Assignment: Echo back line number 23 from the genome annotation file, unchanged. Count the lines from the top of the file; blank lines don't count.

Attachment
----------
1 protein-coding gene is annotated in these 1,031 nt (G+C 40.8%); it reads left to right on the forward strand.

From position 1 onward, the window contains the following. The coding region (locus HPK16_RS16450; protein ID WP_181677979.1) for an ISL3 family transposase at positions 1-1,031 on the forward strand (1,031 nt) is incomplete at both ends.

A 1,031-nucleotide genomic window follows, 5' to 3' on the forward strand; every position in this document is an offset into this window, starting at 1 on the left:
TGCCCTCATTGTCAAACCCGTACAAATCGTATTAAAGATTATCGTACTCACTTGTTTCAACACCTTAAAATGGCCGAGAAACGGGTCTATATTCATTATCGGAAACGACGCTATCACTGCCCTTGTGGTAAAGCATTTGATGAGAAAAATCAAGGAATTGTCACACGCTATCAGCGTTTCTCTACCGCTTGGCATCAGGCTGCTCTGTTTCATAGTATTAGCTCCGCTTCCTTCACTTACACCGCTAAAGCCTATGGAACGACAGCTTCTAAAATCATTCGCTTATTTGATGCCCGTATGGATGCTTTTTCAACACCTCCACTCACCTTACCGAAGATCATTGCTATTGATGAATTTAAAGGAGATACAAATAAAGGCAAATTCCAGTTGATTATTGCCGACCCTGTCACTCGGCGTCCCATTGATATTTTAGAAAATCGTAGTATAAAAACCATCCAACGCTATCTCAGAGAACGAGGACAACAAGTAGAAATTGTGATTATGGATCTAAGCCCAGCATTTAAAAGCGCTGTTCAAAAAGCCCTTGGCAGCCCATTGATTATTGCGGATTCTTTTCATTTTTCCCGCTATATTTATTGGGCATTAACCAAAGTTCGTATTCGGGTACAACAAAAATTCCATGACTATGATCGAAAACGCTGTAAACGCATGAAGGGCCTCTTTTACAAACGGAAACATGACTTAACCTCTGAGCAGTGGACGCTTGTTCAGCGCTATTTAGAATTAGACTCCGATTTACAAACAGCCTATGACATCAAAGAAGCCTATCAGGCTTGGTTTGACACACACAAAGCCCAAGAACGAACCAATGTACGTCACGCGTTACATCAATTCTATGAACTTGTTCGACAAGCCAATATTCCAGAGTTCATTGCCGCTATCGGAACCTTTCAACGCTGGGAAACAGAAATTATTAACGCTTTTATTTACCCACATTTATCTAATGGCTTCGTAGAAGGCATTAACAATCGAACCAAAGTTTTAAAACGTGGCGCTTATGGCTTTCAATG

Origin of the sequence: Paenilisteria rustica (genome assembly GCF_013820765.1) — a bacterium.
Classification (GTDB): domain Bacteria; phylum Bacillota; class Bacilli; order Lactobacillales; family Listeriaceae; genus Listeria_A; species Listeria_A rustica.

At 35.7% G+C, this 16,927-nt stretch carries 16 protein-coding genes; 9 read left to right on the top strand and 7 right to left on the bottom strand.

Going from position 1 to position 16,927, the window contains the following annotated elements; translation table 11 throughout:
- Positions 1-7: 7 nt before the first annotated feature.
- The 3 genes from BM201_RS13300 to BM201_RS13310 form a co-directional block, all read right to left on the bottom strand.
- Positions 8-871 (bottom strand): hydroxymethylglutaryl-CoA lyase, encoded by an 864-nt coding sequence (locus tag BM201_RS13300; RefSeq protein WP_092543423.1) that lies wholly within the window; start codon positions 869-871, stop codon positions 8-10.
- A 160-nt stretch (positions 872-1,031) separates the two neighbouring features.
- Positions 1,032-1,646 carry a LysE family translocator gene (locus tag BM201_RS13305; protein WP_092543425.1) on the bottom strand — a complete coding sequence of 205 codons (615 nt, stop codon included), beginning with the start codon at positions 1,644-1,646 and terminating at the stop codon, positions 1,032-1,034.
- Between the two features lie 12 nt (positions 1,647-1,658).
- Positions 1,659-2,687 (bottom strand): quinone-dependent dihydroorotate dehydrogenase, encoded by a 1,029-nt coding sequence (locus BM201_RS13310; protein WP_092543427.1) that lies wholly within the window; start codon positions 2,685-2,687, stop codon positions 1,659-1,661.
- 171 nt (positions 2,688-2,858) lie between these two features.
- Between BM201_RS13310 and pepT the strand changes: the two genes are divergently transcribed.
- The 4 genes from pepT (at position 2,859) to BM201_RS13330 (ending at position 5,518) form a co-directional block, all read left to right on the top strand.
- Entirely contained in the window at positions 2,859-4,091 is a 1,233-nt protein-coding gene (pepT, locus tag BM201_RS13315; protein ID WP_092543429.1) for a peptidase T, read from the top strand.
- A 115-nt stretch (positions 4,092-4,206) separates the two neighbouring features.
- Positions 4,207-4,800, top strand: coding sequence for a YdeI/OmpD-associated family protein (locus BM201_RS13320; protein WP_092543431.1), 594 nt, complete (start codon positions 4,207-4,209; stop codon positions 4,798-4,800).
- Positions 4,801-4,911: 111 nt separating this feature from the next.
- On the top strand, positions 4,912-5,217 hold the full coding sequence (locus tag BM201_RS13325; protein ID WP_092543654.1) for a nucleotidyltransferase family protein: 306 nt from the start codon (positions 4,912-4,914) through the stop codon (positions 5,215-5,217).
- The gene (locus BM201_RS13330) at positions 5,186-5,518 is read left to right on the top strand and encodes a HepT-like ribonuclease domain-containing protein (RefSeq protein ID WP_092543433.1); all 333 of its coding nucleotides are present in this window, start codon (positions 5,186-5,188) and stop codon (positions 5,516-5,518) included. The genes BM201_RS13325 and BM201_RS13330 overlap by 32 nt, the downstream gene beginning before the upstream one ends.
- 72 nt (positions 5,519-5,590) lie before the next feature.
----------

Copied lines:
- On the top strand, positions 4,912-5,217 hold the full coding sequence (locus tag BM201_RS13325; protein ID WP_092543654.1) for a nucleotidyltransferase family protein: 306 nt from the start codon (positions 4,912-4,914) through the stop codon (positions 5,215-5,217).